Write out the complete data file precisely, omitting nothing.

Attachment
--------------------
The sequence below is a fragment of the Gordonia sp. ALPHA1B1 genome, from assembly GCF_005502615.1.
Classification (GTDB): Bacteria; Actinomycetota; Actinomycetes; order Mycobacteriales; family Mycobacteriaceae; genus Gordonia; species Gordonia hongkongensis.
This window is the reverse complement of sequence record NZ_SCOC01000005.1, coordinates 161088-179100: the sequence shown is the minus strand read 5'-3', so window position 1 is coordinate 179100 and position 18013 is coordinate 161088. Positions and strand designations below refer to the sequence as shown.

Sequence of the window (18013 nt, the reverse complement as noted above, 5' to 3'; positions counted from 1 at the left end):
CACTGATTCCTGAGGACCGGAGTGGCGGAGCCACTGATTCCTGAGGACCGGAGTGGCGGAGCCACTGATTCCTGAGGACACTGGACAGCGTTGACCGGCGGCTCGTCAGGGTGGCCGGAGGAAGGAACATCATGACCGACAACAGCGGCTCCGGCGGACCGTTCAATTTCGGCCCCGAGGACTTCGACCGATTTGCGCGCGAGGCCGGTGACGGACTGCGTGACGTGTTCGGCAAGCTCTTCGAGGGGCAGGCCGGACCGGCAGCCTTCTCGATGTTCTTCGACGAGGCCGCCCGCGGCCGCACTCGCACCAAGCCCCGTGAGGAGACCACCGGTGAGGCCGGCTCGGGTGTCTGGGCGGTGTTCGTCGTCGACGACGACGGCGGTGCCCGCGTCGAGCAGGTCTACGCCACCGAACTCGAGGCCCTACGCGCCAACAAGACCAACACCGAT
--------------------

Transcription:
The sequence below is a fragment of the Gordonia sp. ALPHA1B1 genome, from assembly GCF_005502615.1.
Classification (GTDB): Bacteria; Actinomycetota; Actinomycetes; order Mycobacteriales; family Mycobacteriaceae; genus Gordonia; species Gordonia hongkongensis.
This window is the reverse complement of sequence record NZ_SCOC01000005.1, coordinates 161088-179100: the sequence shown is the minus strand read 5'-3', so window position 1 is coordinate 179100 and position 18013 is coordinate 161088. Positions and strand designations below refer to the sequence as shown.

Sequence of the window (18013 nt, the reverse complement as noted above, 5' to 3'; positions counted from 1 at the left end):
CACTGATTCCTGAGGACCGGAGTGGCGGAGCCACTGATTCCTGAGGACCGGAGTGGCGGAGCCACTGATTCCTGAGGACACTGGACAGCGTTGACCGGCGGCTCGTCAGGGTGGCCGGAGGAAGGAACATCATGACCGACAACAGCGGCTCCGGCGGACCGTTCAATTTCGGCCCCGAGGACTTCGACCGATTTGCGCGCGAGGCCGGTGACGGACTGCGTGACGTGTTCGGCAAGCTCTTCGAGGGGCAGGCCGGACCGGCAGCCTTCTCGATGTTCTTCGACGAGGCCGCCCGCGGCCGCACTCGCACCAAGCCCCGTGAGGAGACCACCGGTGAGGCCGGCTCGGGTGTCTGGGCGGTGTTCGTCGTCGACGACGACGGCGGTGCCCGCGTCGAGCAGGTCTACGCCACCGAACTCGAGGCCCTACGCGCCAACAAGACCAACACCGAT